Cetuximab and Radiotherapy for HPV-Associated Oropharynx Cancer
Name of the Trial
Phase III Randomized Study of Radiotherapy with Cisplatin or Cetuximab in Patients with Human Papilloma Virus-Associated Oropharyngeal Cancer (RTOG-1016). See the protocol summary.
Dr. Andy Trotti, Radiation Therapy Oncology Group
Dr. Maura Gillison, Ohio State University
Why This Trial Is Important
Oropharyngeal squamous cell carcinoma (OSCC) is a type of head and neck cancer that forms in the middle part of the throat, which includes the base of the tongue, the tonsils, and the soft palate. Although OSCC was once thought to be a single disease, recent research has revealed that it has two distinct types: cancers that test positive for human papillomavirus (HPV) and those that are HPV-negative.
Oropharyngeal tumors negative for HPV have been linked to tobacco and alcohol abuse, whereas HPV-positive malignancies may be related to sexual behavior. Patients with HPV-associated OSCC are likely to be younger at the time of diagnosis and have a better prognosis than those with HPV-negative malignancies. In contrast with the rates of other oral cancers, which have fallen as smoking rates have declined, the incidence of HPV-positive OSCC is on the rise.
Current treatment strategies for oropharyngeal cancer are based on tumor stage, rather than HPV status, and consist of surgery or radiation with or without cisplatin-based chemotherapy. Cancer response rates following cisplatin-based chemotherapy and radiotherapy are generally good, but studies have shown that this combination treatment approach dramatically increases toxic side effects. Since more than 80 percent of patients with HPV-positive tumors survive at least 5 years after diagnosis, these patients may do just as well on a less-toxic regimen.
One study investigating the combination of cetuximab, a monoclonal antibody directed against a protein called EGFR, and radiotherapy in head and neck cancer demonstrated improved patient survival compared with radiation alone. The use of this combination increased skin irritation, but otherwise it had the same side effects as radiotherapy alone. An analysis of patients in this trial revealed that those with OSCC who were male and younger, a group that mirrors the HPV-positive population, benefited most from the combination therapy. These results suggested that radiation plus cetuximab, instead of cisplatin-based chemotherapy, may reduce treatment toxicity without compromising cancer control for patients with HPV-positive OSCC.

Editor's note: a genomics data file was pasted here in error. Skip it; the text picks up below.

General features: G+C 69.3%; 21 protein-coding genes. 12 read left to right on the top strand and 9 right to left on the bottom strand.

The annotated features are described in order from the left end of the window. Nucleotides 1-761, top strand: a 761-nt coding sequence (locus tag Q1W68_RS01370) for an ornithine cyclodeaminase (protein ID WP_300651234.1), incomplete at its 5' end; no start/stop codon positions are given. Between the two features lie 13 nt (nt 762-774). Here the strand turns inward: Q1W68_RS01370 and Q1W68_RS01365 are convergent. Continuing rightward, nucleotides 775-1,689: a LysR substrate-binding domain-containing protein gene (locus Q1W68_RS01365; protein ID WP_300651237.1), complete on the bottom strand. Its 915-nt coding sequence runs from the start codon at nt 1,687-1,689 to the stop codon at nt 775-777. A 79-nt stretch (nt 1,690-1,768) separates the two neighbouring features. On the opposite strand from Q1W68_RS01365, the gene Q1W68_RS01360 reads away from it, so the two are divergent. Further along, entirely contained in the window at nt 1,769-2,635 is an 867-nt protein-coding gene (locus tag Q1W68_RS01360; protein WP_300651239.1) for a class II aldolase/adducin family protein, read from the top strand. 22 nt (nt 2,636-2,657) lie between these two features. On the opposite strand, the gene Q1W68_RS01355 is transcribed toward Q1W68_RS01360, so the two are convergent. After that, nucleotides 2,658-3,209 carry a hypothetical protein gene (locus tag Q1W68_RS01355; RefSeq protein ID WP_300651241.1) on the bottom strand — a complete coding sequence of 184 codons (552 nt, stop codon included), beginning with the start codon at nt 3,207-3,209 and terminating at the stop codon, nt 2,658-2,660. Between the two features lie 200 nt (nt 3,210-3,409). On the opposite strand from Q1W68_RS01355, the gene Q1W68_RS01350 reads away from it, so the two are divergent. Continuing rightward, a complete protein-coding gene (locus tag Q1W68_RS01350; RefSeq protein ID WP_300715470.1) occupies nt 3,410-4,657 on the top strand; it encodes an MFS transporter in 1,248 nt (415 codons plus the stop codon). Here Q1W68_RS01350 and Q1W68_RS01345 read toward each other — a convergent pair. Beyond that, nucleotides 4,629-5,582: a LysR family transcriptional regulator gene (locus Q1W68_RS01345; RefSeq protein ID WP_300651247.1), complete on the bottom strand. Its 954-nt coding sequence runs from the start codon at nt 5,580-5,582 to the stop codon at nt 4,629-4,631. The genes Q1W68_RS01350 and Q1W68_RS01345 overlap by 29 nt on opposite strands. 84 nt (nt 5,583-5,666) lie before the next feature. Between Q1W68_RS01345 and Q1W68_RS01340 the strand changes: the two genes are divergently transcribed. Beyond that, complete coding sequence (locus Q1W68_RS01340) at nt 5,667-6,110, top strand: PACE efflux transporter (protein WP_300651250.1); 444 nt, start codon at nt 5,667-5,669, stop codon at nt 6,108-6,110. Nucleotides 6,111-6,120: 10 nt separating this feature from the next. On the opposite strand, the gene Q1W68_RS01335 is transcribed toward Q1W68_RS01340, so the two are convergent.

In this clinical trial, patients with HPV-positive OSCC will be randomly assigned to receive cisplatin chemotherapy plus intensity-modulated radiation therapy (IMRT) or cetuximab plus IMRT. Prior to treatment, patients will complete a computer-administered survey on head and neck cancer risk factors, including tobacco exposure, alcohol use, and oral hygiene. During and after treatment, patients will also report the toxic side effects they experience. Clinicians will monitor the patients for tumor response, toxicity, quality of life, progression-free survival, and overall survival.
“This is the first randomized phase III trial specific to the HPV-positive patient population,” said Dr. Gillison. “There are a lot of quality of life outcomes incorporated [into the trial] about both acute toxicity and long-term toxicity, and the patients are reporting their toxicity experience directly on things like nausea, vomiting, ability to swallow, pain, and energy level using touch-screen surveys.
“It also includes things that we have never looked at before, which will allow us to do a cost-effectiveness analysis. The first potential outcome is that one of the treatments is better than the other. Then we get an answer in terms of disease control. If the two treatments are equivalent, then we see which one gives the patient the best quality of life. There is also the possibility that they are equal and one of them has a cost-benefit to society over the other,” Dr. Gillison added.